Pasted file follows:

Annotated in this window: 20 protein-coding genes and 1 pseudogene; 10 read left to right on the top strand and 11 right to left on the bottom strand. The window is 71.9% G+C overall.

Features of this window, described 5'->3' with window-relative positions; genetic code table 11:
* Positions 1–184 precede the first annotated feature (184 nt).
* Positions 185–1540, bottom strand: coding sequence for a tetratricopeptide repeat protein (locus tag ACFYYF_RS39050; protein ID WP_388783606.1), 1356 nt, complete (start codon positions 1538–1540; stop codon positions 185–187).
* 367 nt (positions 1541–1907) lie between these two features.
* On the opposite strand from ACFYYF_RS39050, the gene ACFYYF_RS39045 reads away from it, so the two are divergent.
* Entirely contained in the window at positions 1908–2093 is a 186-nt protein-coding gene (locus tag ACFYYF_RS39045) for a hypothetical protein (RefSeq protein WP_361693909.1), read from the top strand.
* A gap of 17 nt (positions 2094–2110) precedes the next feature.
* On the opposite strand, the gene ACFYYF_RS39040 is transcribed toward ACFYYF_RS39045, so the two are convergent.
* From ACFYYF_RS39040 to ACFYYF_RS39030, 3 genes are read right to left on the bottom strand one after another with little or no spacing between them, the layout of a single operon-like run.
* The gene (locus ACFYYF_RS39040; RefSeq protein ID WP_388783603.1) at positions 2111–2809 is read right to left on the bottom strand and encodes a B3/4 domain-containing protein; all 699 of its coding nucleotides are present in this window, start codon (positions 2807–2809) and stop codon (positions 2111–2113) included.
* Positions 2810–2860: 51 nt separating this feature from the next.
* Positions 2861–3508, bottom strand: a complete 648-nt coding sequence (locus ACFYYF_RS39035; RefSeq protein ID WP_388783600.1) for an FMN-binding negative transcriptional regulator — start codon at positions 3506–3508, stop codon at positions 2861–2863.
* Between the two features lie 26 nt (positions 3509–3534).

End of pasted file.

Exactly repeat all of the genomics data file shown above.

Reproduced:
Annotated in this window: 20 protein-coding genes and 1 pseudogene; 10 read left to right on the top strand and 11 right to left on the bottom strand. The window is 71.9% G+C overall.

Features of this window, described 5'->3' with window-relative positions; genetic code table 11:
* Positions 1–184 precede the first annotated feature (184 nt).
* Positions 185–1540, bottom strand: coding sequence for a tetratricopeptide repeat protein (locus tag ACFYYF_RS39050; protein ID WP_388783606.1), 1356 nt, complete (start codon positions 1538–1540; stop codon positions 185–187).
* 367 nt (positions 1541–1907) lie between these two features.
* On the opposite strand from ACFYYF_RS39050, the gene ACFYYF_RS39045 reads away from it, so the two are divergent.
* Entirely contained in the window at positions 1908–2093 is a 186-nt protein-coding gene (locus tag ACFYYF_RS39045) for a hypothetical protein (RefSeq protein WP_361693909.1), read from the top strand.
* A gap of 17 nt (positions 2094–2110) precedes the next feature.
* On the opposite strand, the gene ACFYYF_RS39040 is transcribed toward ACFYYF_RS39045, so the two are convergent.
* From ACFYYF_RS39040 to ACFYYF_RS39030, 3 genes are read right to left on the bottom strand one after another with little or no spacing between them, the layout of a single operon-like run.
* The gene (locus ACFYYF_RS39040; RefSeq protein ID WP_388783603.1) at positions 2111–2809 is read right to left on the bottom strand and encodes a B3/4 domain-containing protein; all 699 of its coding nucleotides are present in this window, start codon (positions 2807–2809) and stop codon (positions 2111–2113) included.
* Positions 2810–2860: 51 nt separating this feature from the next.
* Positions 2861–3508, bottom strand: a complete 648-nt coding sequence (locus ACFYYF_RS39035; RefSeq protein ID WP_388783600.1) for an FMN-binding negative transcriptional regulator — start codon at positions 3506–3508, stop codon at positions 2861–2863.
* Between the two features lie 26 nt (positions 3509–3534).